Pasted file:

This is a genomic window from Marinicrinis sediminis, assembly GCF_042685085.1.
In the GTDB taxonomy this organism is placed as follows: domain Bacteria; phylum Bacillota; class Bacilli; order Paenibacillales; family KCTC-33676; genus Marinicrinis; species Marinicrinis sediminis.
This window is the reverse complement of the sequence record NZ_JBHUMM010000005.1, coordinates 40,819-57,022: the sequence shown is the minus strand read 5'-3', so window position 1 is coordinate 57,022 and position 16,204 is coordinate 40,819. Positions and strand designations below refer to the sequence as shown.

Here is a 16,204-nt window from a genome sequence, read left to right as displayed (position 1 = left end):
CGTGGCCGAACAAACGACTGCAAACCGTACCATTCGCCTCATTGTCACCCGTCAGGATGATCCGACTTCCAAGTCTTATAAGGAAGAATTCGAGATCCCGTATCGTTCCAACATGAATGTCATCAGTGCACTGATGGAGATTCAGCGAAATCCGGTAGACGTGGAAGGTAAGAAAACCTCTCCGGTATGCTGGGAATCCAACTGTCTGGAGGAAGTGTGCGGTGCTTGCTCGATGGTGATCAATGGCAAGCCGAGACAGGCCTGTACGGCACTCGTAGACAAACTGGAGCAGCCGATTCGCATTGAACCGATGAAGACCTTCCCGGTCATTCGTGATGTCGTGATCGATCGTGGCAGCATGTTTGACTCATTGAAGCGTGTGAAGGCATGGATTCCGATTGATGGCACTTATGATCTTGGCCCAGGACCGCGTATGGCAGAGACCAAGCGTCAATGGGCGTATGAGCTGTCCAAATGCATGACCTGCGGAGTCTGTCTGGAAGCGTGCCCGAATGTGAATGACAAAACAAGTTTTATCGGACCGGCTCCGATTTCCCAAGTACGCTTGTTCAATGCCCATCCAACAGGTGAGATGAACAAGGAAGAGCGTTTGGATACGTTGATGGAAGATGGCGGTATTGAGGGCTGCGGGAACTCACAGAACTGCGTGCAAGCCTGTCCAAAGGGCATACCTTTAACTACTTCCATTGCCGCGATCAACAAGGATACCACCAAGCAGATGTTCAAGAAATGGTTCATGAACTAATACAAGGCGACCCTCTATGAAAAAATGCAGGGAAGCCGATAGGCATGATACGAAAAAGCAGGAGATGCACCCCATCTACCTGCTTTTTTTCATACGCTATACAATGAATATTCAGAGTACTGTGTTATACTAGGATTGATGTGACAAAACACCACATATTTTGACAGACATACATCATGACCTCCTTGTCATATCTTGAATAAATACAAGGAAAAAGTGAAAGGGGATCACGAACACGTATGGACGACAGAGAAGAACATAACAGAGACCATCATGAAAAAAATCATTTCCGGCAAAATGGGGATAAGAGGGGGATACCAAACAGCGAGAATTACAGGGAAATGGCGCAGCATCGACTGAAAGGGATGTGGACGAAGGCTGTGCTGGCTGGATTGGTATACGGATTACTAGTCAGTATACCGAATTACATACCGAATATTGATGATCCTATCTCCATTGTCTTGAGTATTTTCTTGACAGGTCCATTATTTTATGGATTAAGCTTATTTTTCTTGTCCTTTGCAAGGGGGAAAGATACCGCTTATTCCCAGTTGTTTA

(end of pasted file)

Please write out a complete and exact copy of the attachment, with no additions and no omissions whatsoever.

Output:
This is a genomic window from Marinicrinis sediminis, assembly GCF_042685085.1.
In the GTDB taxonomy this organism is placed as follows: domain Bacteria; phylum Bacillota; class Bacilli; order Paenibacillales; family KCTC-33676; genus Marinicrinis; species Marinicrinis sediminis.
This window is the reverse complement of the sequence record NZ_JBHUMM010000005.1, coordinates 40,819-57,022: the sequence shown is the minus strand read 5'-3', so window position 1 is coordinate 57,022 and position 16,204 is coordinate 40,819. Positions and strand designations below refer to the sequence as shown.

Here is a 16,204-nt window from a genome sequence, read left to right as displayed (position 1 = left end):
CGTGGCCGAACAAACGACTGCAAACCGTACCATTCGCCTCATTGTCACCCGTCAGGATGATCCGACTTCCAAGTCTTATAAGGAAGAATTCGAGATCCCGTATCGTTCCAACATGAATGTCATCAGTGCACTGATGGAGATTCAGCGAAATCCGGTAGACGTGGAAGGTAAGAAAACCTCTCCGGTATGCTGGGAATCCAACTGTCTGGAGGAAGTGTGCGGTGCTTGCTCGATGGTGATCAATGGCAAGCCGAGACAGGCCTGTACGGCACTCGTAGACAAACTGGAGCAGCCGATTCGCATTGAACCGATGAAGACCTTCCCGGTCATTCGTGATGTCGTGATCGATCGTGGCAGCATGTTTGACTCATTGAAGCGTGTGAAGGCATGGATTCCGATTGATGGCACTTATGATCTTGGCCCAGGACCGCGTATGGCAGAGACCAAGCGTCAATGGGCGTATGAGCTGTCCAAATGCATGACCTGCGGAGTCTGTCTGGAAGCGTGCCCGAATGTGAATGACAAAACAAGTTTTATCGGACCGGCTCCGATTTCCCAAGTACGCTTGTTCAATGCCCATCCAACAGGTGAGATGAACAAGGAAGAGCGTTTGGATACGTTGATGGAAGATGGCGGTATTGAGGGCTGCGGGAACTCACAGAACTGCGTGCAAGCCTGTCCAAAGGGCATACCTTTAACTACTTCCATTGCCGCGATCAACAAGGATACCACCAAGCAGATGTTCAAGAAATGGTTCATGAACTAATACAAGGCGACCCTCTATGAAAAAATGCAGGGAAGCCGATAGGCATGATACGAAAAAGCAGGAGATGCACCCCATCTACCTGCTTTTTTTCATACGCTATACAATGAATATTCAGAGTACTGTGTTATACTAGGATTGATGTGACAAAACACCACATATTTTGACAGACATACATCATGACCTCCTTGTCATATCTTGAATAAATACAAGGAAAAAGTGAAAGGGGATCACGAACACGTATGGACGACAGAGAAGAACATAACAGAGACCATCATGAAAAAAATCATTTCCGGCAAAATGGGGATAAGAGGGGGATACCAAACAGCGAGAATTACAGGGAAATGGCGCAGCATCGACTGAAAGGGATGTGGACGAAGGCTGTGCTGGCTGGATTGGTATACGGATTACTAGTCAGTATACCGAATTACATACCGAATATTGATGATCCTATCTCCATTGTCTTGAGTATTTTCTTGACAGGTCCATTATTTTATGGATTAAGCTTATTTTTCTTGTCCTTTGCAAGGGGGAAAGATACCGCTTATTCCCAGTTGTTTA